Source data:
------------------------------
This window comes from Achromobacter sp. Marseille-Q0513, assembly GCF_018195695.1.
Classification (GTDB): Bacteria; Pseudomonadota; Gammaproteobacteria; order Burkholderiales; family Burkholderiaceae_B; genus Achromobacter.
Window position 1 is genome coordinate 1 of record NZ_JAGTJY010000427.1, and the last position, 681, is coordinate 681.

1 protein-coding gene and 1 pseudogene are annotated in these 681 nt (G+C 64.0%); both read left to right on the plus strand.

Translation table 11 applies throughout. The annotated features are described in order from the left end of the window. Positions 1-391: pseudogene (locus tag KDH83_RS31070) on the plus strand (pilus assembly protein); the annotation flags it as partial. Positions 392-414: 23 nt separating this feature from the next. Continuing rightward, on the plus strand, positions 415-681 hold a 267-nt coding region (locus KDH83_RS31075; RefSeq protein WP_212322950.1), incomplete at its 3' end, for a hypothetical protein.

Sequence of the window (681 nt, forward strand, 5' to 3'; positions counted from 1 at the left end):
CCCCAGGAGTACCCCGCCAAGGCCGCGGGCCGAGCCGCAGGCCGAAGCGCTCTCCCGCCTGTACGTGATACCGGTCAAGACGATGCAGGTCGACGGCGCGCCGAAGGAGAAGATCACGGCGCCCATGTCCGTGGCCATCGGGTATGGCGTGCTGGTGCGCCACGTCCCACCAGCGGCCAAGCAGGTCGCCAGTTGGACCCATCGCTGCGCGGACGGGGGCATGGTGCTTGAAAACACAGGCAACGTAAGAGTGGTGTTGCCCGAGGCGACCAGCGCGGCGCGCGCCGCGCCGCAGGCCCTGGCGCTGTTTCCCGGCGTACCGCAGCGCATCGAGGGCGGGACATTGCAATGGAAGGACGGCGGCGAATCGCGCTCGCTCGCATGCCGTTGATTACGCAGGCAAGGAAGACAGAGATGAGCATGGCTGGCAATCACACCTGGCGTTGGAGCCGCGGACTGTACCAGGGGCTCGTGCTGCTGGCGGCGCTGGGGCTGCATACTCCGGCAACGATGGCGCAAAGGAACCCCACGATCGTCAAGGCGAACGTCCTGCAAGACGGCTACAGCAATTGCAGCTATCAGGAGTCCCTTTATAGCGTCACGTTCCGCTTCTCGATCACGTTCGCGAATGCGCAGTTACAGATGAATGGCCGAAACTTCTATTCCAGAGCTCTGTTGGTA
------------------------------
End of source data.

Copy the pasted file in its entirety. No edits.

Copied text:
This window comes from Achromobacter sp. Marseille-Q0513, assembly GCF_018195695.1.
Classification (GTDB): Bacteria; Pseudomonadota; Gammaproteobacteria; order Burkholderiales; family Burkholderiaceae_B; genus Achromobacter.
Window position 1 is genome coordinate 1 of record NZ_JAGTJY010000427.1, and the last position, 681, is coordinate 681.

1 protein-coding gene and 1 pseudogene are annotated in these 681 nt (G+C 64.0%); both read left to right on the plus strand.

Translation table 11 applies throughout. The annotated features are described in order from the left end of the window. Positions 1-391: pseudogene (locus tag KDH83_RS31070) on the plus strand (pilus assembly protein); the annotation flags it as partial. Positions 392-414: 23 nt separating this feature from the next. Continuing rightward, on the plus strand, positions 415-681 hold a 267-nt coding region (locus KDH83_RS31075; RefSeq protein WP_212322950.1), incomplete at its 3' end, for a hypothetical protein.

Sequence of the window (681 nt, forward strand, 5' to 3'; positions counted from 1 at the left end):
CCCCAGGAGTACCCCGCCAAGGCCGCGGGCCGAGCCGCAGGCCGAAGCGCTCTCCCGCCTGTACGTGATACCGGTCAAGACGATGCAGGTCGACGGCGCGCCGAAGGAGAAGATCACGGCGCCCATGTCCGTGGCCATCGGGTATGGCGTGCTGGTGCGCCACGTCCCACCAGCGGCCAAGCAGGTCGCCAGTTGGACCCATCGCTGCGCGGACGGGGGCATGGTGCTTGAAAACACAGGCAACGTAAGAGTGGTGTTGCCCGAGGCGACCAGCGCGGCGCGCGCCGCGCCGCAGGCCCTGGCGCTGTTTCCCGGCGTACCGCAGCGCATCGAGGGCGGGACATTGCAATGGAAGGACGGCGGCGAATCGCGCTCGCTCGCATGCCGTTGATTACGCAGGCAAGGAAGACAGAGATGAGCATGGCTGGCAATCACACCTGGCGTTGGAGCCGCGGACTGTACCAGGGGCTCGTGCTGCTGGCGGCGCTGGGGCTGCATACTCCGGCAACGATGGCGCAAAGGAACCCCACGATCGTCAAGGCGAACGTCCTGCAAGACGGCTACAGCAATTGCAGCTATCAGGAGTCCCTTTATAGCGTCACGTTCCGCTTCTCGATCACGTTCGCGAATGCGCAGTTACAGATGAATGGCCGAAACTTCTATTCCAGAGCTCTGTTGGTA